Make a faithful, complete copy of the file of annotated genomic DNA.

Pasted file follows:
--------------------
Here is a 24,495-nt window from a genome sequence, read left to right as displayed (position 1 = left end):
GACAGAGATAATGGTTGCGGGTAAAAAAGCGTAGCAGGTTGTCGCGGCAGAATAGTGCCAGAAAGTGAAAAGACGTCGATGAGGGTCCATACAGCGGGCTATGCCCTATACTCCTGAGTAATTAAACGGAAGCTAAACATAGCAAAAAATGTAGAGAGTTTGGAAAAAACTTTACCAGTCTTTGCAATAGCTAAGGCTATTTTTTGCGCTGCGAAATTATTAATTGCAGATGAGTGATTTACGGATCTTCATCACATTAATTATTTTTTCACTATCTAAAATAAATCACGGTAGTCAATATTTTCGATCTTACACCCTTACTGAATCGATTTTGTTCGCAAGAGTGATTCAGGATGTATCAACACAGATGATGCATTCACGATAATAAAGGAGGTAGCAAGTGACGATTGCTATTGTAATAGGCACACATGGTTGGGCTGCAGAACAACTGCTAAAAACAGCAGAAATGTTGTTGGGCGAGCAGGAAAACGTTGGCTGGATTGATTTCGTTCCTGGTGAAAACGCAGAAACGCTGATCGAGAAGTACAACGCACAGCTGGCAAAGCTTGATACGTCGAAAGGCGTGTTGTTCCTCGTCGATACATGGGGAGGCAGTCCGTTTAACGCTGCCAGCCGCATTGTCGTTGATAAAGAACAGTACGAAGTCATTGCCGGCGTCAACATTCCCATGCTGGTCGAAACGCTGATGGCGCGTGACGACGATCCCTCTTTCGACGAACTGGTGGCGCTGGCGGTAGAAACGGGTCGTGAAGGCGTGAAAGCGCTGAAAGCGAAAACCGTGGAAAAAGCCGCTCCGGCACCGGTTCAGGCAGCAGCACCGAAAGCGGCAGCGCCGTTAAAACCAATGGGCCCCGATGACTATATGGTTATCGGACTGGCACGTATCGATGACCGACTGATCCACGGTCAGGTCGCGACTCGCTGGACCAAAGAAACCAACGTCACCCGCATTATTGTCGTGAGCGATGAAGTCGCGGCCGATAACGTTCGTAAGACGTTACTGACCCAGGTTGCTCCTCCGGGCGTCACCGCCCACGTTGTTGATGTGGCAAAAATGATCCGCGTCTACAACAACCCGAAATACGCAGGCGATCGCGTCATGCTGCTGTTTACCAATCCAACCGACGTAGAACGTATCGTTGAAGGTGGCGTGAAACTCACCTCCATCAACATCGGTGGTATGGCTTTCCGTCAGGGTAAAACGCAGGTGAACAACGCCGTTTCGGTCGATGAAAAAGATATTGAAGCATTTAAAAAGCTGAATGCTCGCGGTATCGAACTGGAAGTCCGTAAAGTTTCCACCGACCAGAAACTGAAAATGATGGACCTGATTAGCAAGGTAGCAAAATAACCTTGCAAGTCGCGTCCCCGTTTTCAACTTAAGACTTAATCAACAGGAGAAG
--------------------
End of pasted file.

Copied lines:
Here is a 24,495-nt window from a genome sequence, read left to right as displayed (position 1 = left end):
GACAGAGATAATGGTTGCGGGTAAAAAAGCGTAGCAGGTTGTCGCGGCAGAATAGTGCCAGAAAGTGAAAAGACGTCGATGAGGGTCCATACAGCGGGCTATGCCCTATACTCCTGAGTAATTAAACGGAAGCTAAACATAGCAAAAAATGTAGAGAGTTTGGAAAAAACTTTACCAGTCTTTGCAATAGCTAAGGCTATTTTTTGCGCTGCGAAATTATTAATTGCAGATGAGTGATTTACGGATCTTCATCACATTAATTATTTTTTCACTATCTAAAATAAATCACGGTAGTCAATATTTTCGATCTTACACCCTTACTGAATCGATTTTGTTCGCAAGAGTGATTCAGGATGTATCAACACAGATGATGCATTCACGATAATAAAGGAGGTAGCAAGTGACGATTGCTATTGTAATAGGCACACATGGTTGGGCTGCAGAACAACTGCTAAAAACAGCAGAAATGTTGTTGGGCGAGCAGGAAAACGTTGGCTGGATTGATTTCGTTCCTGGTGAAAACGCAGAAACGCTGATCGAGAAGTACAACGCACAGCTGGCAAAGCTTGATACGTCGAAAGGCGTGTTGTTCCTCGTCGATACATGGGGAGGCAGTCCGTTTAACGCTGCCAGCCGCATTGTCGTTGATAAAGAACAGTACGAAGTCATTGCCGGCGTCAACATTCCCATGCTGGTCGAAACGCTGATGGCGCGTGACGACGATCCCTCTTTCGACGAACTGGTGGCGCTGGCGGTAGAAACGGGTCGTGAAGGCGTGAAAGCGCTGAAAGCGAAAACCGTGGAAAAAGCCGCTCCGGCACCGGTTCAGGCAGCAGCACCGAAAGCGGCAGCGCCGTTAAAACCAATGGGCCCCGATGACTATATGGTTATCGGACTGGCACGTATCGATGACCGACTGATCCACGGTCAGGTCGCGACTCGCTGGACCAAAGAAACCAACGTCACCCGCATTATTGTCGTGAGCGATGAAGTCGCGGCCGATAACGTTCGTAAGACGTTACTGACCCAGGTTGCTCCTCCGGGCGTCACCGCCCACGTTGTTGATGTGGCAAAAATGATCCGCGTCTACAACAACCCGAAATACGCAGGCGATCGCGTCATGCTGCTGTTTACCAATCCAACCGACGTAGAACGTATCGTTGAAGGTGGCGTGAAACTCACCTCCATCAACATCGGTGGTATGGCTTTCCGTCAGGGTAAAACGCAGGTGAACAACGCCGTTTCGGTCGATGAAAAAGATATTGAAGCATTTAAAAAGCTGAATGCTCGCGGTATCGAACTGGAAGTCCGTAAAGTTTCCACCGACCAGAAACTGAAAATGATGGACCTGATTAGCAAGGTAGCAAAATAACCTTGCAAGTCGCGTCCCCGTTTTCAACTTAAGACTTAATCAACAGGAGAAG